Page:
Proposals from 13 Washington State University faculty working independently or in groups have been awarded six Smith Teaching and Learning grants for 2023–24. Faculty will use the awards to address equity gaps in student performance and experiential learning to help meet employment criteria. The awards will also help faculty eliminate differences in student achievement across multi-section courses.
“The proposals we have chosen to support this year are very diverse and will have the potential to impact the education of thousands of WSU students in the future,” said William B. Davis, interim vice provost for academic engagement and student achievement. “We are pleased that many faculty applied for a Smith grant and that proposals had solid and creative ideas to benefit teaching and learning.”
Smith awards are funded by the Samuel H. and Patricia W. Smith Teaching and Learning Endowment, established in honor of retired WSU President Sam Smith in 2000. The grants are overseen by Davis.
The Smith is one of two types of Inclusion, Diversity, Equity, and Access (IDEA) grants available each year to specifically advance teaching and learning. Criteria detailed in the Smith grant proposal change each year.
Awardees for 2023–24
Andy Cavagnetto, of the Dept. of Teaching and Learning, will conduct a project titled, “Developing Adaptive Teachers through Negotiation, Equity, and Gamification.” This award will allow creation of an experience in the BIOL/TCH_LRN 430 (Methods of Teaching Secondary Science) course. The project will challenge the common views of teaching and supports a view of the classroom that is equity based, has greater student accountability, and is fun. This will be achieved by developing a course that models and supports students’ understanding of adaptive pedagogy.
Samantha Swindell, associate dean and faculty in the Dept. of Psychology, will engage in a project titled, “College of Arts and Sciences’ Integrative Interest Clusters.” This award will support the creation of “interest clusters” that will help WSU students develop skills using a unique curricular framework, connecting thematically related courses into integrated learning experiences that foster a sense of community. Clusters will likewise provide faculty with the opportunity to engage in collaborative teaching arrangements with colleagues who share similar interests but bring different expertise and perspectives to the teaching/learning context.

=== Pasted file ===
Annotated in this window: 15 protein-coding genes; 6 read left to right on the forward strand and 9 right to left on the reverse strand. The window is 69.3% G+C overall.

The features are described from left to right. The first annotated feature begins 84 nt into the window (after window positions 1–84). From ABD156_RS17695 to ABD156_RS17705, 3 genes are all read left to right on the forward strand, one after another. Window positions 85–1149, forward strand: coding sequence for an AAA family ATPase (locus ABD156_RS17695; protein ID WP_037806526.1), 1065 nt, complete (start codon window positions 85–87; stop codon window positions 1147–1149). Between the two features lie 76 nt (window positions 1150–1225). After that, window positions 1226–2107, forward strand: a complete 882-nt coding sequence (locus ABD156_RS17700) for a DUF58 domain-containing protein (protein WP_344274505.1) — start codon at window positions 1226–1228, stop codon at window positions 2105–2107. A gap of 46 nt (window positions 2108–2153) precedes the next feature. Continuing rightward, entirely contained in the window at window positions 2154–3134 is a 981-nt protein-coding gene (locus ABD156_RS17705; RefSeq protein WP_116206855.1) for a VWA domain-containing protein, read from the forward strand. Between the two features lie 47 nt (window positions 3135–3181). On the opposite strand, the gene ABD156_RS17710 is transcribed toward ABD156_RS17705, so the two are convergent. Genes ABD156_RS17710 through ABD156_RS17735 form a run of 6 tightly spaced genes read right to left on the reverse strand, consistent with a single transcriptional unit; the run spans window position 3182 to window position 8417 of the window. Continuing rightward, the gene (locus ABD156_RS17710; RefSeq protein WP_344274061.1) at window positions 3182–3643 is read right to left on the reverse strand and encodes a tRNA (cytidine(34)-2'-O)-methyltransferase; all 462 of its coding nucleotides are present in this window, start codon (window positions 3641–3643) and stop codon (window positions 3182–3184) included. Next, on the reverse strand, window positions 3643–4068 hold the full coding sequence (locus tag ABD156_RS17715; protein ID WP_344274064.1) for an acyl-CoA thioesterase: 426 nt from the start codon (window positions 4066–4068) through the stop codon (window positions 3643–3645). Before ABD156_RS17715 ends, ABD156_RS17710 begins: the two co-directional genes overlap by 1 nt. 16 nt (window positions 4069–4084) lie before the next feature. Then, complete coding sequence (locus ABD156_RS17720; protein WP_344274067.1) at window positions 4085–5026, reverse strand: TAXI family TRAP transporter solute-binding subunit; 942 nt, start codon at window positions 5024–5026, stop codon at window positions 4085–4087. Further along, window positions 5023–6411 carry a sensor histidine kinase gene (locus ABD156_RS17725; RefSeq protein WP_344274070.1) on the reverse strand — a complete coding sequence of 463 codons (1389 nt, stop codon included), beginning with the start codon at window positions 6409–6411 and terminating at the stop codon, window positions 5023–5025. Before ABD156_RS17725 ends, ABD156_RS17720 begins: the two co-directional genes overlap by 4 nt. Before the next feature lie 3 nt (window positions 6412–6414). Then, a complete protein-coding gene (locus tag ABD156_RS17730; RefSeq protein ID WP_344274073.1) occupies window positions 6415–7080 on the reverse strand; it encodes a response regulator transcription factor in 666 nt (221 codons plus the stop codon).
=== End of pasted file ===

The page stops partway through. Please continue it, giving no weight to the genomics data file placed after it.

Ashley Boyd, from the Dept. of English, received a grant for a project titled, “Integrating Social Justice and Culturally Sustaining Pedagogies Across English Education.” Her co-applicants from English are Jeff Jones, Kate Watts, and Rachel Wolney. This project seeks to streamline social-justice content and pedagogies across the four required courses in WSU’s English teaching program. The award will support efforts to: ensure the success of all students, including those who are first-generation, students of color, and/or students who are differently-abled; and to establish coherence in instructors’ engagement with materials, texts, and teaching activities to cultivate teacher-candidates’ knowledge and application of IDEA.
Sarah Ullrich-French, of the Dept. of Kinesiology and Educational Psychology, will conduct a project titled, “Review and Updating KINES 201/UCORE with IDEA-based Pedagogy.” The goals of this project include enhancing KINES 201 (Exploring Meaning in Sport and Movement), a multi-section UCORE HUM course, so that it can be delivered with the highest quality, using current IDEA-relevant pedagogy principles to foster critical thinking and communication, and enhance the ability to deliver this class in a consistent manner across all sections. The project will lead to a thorough review of the KINES 201 course, and will develop updated instructor resources and class materials to ensure consistent delivery across all sections of this class—typically five per semester.
Emily Sablan and Christy Jacobs, from the Dept. of Mathematics and Statistics, received the award for a project titled, “Improving STEM Pathways in Math 100.” The goal of this project is to redesign the MATH 100 (Basic Mathematics) course to reduce the C-/D/F/W rate. Instructors will create short lecture videos for students to watch before class, activities for students to work on during class time, and weekly “Canvas check-ins.”
Hana Johnson, of the Dept. of Management Information Systems and Entrepreneurship, is pursuing a project titled, “B-A 100: A Multi-section, Multi-campus Course Revision.” Her co-applicants are: Chris Cooney, also from MISE; Mark Beattie from WSU Everett; and Jenni Sandstrom, from WSU Vancouver. Mark and Jenni are both faculty in the School of Hospitality Management. This project will provide funding for incorporating a new text and simulation into case-based teaching. Instructors will develop lesson plans including creating assignments, developing lecture/class discussion related to the simulation, exploring new experiential learning activities, and most importantly, determining how cases will illustrate and reinforce the textbook and simulation concepts.